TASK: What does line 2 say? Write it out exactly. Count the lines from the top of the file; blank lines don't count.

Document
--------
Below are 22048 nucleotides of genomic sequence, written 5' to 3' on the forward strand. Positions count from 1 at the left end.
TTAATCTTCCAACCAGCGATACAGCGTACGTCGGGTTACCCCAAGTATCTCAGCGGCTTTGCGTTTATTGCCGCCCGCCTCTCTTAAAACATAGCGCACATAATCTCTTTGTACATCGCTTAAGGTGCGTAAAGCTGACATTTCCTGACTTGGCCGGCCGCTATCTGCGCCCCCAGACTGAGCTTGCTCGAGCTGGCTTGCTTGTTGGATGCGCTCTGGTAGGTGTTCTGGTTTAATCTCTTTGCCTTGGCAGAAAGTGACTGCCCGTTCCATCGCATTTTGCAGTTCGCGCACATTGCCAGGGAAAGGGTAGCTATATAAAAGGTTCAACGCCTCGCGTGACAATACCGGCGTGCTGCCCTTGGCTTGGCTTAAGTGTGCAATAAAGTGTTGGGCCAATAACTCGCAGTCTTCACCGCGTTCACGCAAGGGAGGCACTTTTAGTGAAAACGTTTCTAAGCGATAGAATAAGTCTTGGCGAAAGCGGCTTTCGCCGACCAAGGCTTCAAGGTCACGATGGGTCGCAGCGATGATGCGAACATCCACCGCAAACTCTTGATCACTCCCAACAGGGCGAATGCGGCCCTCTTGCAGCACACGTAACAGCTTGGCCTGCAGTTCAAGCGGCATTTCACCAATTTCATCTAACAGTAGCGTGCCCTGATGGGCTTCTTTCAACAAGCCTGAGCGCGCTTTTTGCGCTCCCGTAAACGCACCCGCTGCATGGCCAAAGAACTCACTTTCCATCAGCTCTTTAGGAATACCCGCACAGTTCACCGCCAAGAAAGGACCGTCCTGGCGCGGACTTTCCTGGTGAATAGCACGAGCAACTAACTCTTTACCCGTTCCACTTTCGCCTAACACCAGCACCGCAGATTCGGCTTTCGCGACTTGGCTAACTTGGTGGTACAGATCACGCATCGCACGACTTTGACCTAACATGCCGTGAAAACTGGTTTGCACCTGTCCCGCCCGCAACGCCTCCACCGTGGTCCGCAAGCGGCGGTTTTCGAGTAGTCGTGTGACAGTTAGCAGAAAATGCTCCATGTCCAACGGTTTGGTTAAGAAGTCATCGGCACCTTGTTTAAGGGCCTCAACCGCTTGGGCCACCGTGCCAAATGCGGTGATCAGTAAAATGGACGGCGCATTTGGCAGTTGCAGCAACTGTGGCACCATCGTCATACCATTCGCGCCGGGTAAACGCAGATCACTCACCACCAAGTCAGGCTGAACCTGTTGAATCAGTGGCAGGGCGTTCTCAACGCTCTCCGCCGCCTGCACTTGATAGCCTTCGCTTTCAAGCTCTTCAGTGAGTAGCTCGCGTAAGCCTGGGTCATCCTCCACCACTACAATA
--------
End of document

TTAATCTTCCAACCAGCGATACAGCGTACGTCGGGTTACCCCAAGTATCTCAGCGGCTTTGCGTTTATTGCCGCCCGCCTCTCTTAAAACATAGCGCACATAATCTCTTTGTACATCGCTTAAGGTGCGTAAAGCTGACATTTCCTGACTTGGCCGGCCGCTATCTGCGCCCCCAGACTGAGCTTGCTCGAGCTGGCTTGCTTGTTGGATGCGCTCTGGTAGGTGTTCTGGTTTAATCTCTTTGCCTTGGCAGAAAGTGACTGCCCGTTCCATCGCATTTTGCAGTTCGCGCACATTGCCAGGGAAAGGGTAGCTATATAAAAGGTTCAACGCCTCGCGTGACAATACCGGCGTGCTGCCCTTGGCTTGGCTTAAGTGTGCAATAAAGTGTTGGGCCAATAACTCGCAGTCTTCACCGCGTTCACGCAAGGGAGGCACTTTTAGTGAAAACGTTTCTAAGCGATAGAATAAGTCTTGGCGAAAGCGGCTTTCGCCGACCAAGGCTTCAAGGTCACGATGGGTCGCAGCGATGATGCGAACATCCACCGCAAACTCTTGATCACTCCCAACAGGGCGAATGCGGCCCTCTTGCAGCACACGTAACAGCTTGGCCTGCAGTTCAAGCGGCATTTCACCAATTTCATCTAACAGTAGCGTGCCCTGATGGGCTTCTTTCAACAAGCCTGAGCGCGCTTTTTGCGCTCCCGTAAACGCACCCGCTGCATGGCCAAAGAACTCACTTTCCATCAGCTCTTTAGGAATACCCGCACAGTTCACCGCCAAGAAAGGACCGTCCTGGCGCGGACTTTCCTGGTGAATAGCACGAGCAACTAACTCTTTACCCGTTCCACTTTCGCCTAACACCAGCACCGCAGATTCGGCTTTCGCGACTTGGCTAACTTGGTGGTACAGATCACGCATCGCACGACTTTGACCTAACATGCCGTGAAAACTGGTTTGCACCTGTCCCGCCCGCAACGCCTCCACCGTGGTCCGCAAGCGGCGGTTTTCGAGTAGTCGTGTGACAGTTAGCAGAAAATGCTCCATGTCCAACGGTTTGGTTAAGAAGTCATCGGCACCTTGTTTAAGGGCCTCAACCGCTTGGGCCACCGTGCCAAATGCGGTGATCAGTAAAATGGACGGCGCATTTGGCAGTTGCAGCAACTGTGGCACCATCGTCATACCATTCGCGCCGGGTAAACGCAGATCACTCACCACCAAGTCAGGCTGAACCTGTTGAATCAGTGGCAGGGCGTTCTCAACGCTCTCCGCCGCCTGCACTTGATAGCCTTCGCTTTCAAGCTCTTCAGTGAGTAGCTCGCGTAAGCCTGGGTCATCCTCCACCACTACAATA